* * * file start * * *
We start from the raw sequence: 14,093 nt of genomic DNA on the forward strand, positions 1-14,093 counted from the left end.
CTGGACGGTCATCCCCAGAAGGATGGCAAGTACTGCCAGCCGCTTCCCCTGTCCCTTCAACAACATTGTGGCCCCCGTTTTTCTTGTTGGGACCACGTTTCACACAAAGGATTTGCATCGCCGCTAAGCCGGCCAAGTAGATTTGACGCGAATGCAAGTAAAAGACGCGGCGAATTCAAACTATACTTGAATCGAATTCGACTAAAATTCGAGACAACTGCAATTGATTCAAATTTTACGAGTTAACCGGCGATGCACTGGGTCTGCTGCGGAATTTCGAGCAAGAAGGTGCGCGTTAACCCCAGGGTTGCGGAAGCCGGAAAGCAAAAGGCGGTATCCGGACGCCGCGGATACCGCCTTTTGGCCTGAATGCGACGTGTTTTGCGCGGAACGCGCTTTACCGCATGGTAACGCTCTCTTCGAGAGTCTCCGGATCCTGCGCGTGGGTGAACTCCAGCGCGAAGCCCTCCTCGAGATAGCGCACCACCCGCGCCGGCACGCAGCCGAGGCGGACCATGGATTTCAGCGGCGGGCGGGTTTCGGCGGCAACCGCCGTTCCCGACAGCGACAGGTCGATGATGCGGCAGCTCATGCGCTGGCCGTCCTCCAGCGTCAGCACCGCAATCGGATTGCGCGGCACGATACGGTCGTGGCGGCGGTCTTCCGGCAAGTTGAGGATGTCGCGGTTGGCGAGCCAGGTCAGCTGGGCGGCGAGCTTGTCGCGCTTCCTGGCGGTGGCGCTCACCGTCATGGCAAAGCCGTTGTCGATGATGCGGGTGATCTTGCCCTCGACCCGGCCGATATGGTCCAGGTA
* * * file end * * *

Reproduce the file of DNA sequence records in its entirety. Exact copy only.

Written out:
We start from the raw sequence: 14,093 nt of genomic DNA on the forward strand, positions 1-14,093 counted from the left end.
CTGGACGGTCATCCCCAGAAGGATGGCAAGTACTGCCAGCCGCTTCCCCTGTCCCTTCAACAACATTGTGGCCCCCGTTTTTCTTGTTGGGACCACGTTTCACACAAAGGATTTGCATCGCCGCTAAGCCGGCCAAGTAGATTTGACGCGAATGCAAGTAAAAGACGCGGCGAATTCAAACTATACTTGAATCGAATTCGACTAAAATTCGAGACAACTGCAATTGATTCAAATTTTACGAGTTAACCGGCGATGCACTGGGTCTGCTGCGGAATTTCGAGCAAGAAGGTGCGCGTTAACCCCAGGGTTGCGGAAGCCGGAAAGCAAAAGGCGGTATCCGGACGCCGCGGATACCGCCTTTTGGCCTGAATGCGACGTGTTTTGCGCGGAACGCGCTTTACCGCATGGTAACGCTCTCTTCGAGAGTCTCCGGATCCTGCGCGTGGGTGAACTCCAGCGCGAAGCCCTCCTCGAGATAGCGCACCACCCGCGCCGGCACGCAGCCGAGGCGGACCATGGATTTCAGCGGCGGGCGGGTTTCGGCGGCAACCGCCGTTCCCGACAGCGACAGGTCGATGATGCGGCAGCTCATGCGCTGGCCGTCCTCCAGCGTCAGCACCGCAATCGGATTGCGCGGCACGATACGGTCGTGGCGGCGGTCTTCCGGCAAGTTGAGGATGTCGCGGTTGGCGAGCCAGGTCAGCTGGGCGGCGAGCTTGTCGCGCTTCCTGGCGGTGGCGCTCACCGTCATGGCAAAGCCGTTGTCGATGATGCGGGTGATCTTGCCCTCGACCCGGCCGATATGGTCCAGGTA